Ethanol industry group Growth Energy on Thursday called on the U.S. Congress to redirect government subsidies for ethanol to pipeline builders, gas station owners and farmers to create a new infrastructure.
Part of the federal fuel excise tax is now given to gasoline blenders, typically the refineries, to encourage them to include up to 10 percent ethanol.
Ethanol makers say their fuel sells for less than gasoline, without the subsidy, and could compete just fine, but there's no way for the public to buy and consume it directly.
Growth Energy called for the excise tax money to be used as incentives for retailers to install 200,000 blender pumps and loan guarantees for ethanol pipelines. It also called for a federal mandate on automakers to make all vehicles flex-fuel, so they can run on 85 percent ethanol fuel.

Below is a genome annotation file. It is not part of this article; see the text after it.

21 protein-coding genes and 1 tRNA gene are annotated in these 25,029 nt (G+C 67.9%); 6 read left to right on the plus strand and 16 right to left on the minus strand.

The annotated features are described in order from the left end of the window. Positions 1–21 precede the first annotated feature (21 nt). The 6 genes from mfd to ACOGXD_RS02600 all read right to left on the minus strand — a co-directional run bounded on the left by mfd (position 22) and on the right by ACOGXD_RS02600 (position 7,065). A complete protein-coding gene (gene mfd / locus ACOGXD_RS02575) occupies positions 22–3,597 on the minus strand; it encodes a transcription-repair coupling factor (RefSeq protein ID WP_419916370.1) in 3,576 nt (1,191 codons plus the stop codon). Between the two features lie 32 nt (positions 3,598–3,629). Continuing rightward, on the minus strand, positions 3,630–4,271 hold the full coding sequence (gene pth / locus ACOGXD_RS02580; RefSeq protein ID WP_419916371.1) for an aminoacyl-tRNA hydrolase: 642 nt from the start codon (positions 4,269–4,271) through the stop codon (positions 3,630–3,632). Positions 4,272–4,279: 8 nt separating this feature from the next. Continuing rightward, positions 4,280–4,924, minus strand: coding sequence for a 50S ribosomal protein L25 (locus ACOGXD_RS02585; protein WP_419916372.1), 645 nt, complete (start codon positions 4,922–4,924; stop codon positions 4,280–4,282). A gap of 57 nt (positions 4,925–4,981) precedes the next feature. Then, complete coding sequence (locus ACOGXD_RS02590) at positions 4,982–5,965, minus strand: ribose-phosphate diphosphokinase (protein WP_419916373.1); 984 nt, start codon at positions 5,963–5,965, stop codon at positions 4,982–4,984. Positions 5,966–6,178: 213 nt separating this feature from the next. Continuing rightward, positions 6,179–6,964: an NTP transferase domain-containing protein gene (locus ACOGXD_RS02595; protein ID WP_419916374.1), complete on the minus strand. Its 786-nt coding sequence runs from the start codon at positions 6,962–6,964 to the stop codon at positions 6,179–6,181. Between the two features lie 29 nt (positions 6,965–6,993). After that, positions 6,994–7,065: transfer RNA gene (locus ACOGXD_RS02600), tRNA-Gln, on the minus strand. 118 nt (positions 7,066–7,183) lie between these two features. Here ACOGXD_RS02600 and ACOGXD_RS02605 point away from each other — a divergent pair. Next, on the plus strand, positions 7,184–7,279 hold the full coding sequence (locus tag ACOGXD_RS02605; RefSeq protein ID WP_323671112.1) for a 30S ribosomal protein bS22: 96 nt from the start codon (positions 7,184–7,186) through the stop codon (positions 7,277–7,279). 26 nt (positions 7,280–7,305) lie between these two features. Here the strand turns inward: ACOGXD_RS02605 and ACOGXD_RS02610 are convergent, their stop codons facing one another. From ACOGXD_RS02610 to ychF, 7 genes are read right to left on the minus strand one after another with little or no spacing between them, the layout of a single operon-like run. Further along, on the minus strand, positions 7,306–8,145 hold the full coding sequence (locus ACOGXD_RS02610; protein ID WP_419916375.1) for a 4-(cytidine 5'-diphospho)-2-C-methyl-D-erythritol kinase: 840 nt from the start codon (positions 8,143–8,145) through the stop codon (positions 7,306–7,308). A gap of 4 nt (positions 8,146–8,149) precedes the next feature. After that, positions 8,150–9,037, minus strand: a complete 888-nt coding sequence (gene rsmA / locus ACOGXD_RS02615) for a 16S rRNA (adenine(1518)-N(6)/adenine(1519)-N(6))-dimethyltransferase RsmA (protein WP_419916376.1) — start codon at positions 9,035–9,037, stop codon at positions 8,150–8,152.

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Once that happens, said Tom Buis, CEO of Growth Energy, the subsidy can be phased out.
Growth Energy is proposing that the provision be inserted into an energy bill being discussed this year.
Many of the ethanol subsidies will expire at the end of the year. Attempts to renew them has drawn increasing opposition from environmentalists, some budget conservatives and some in the oil industry.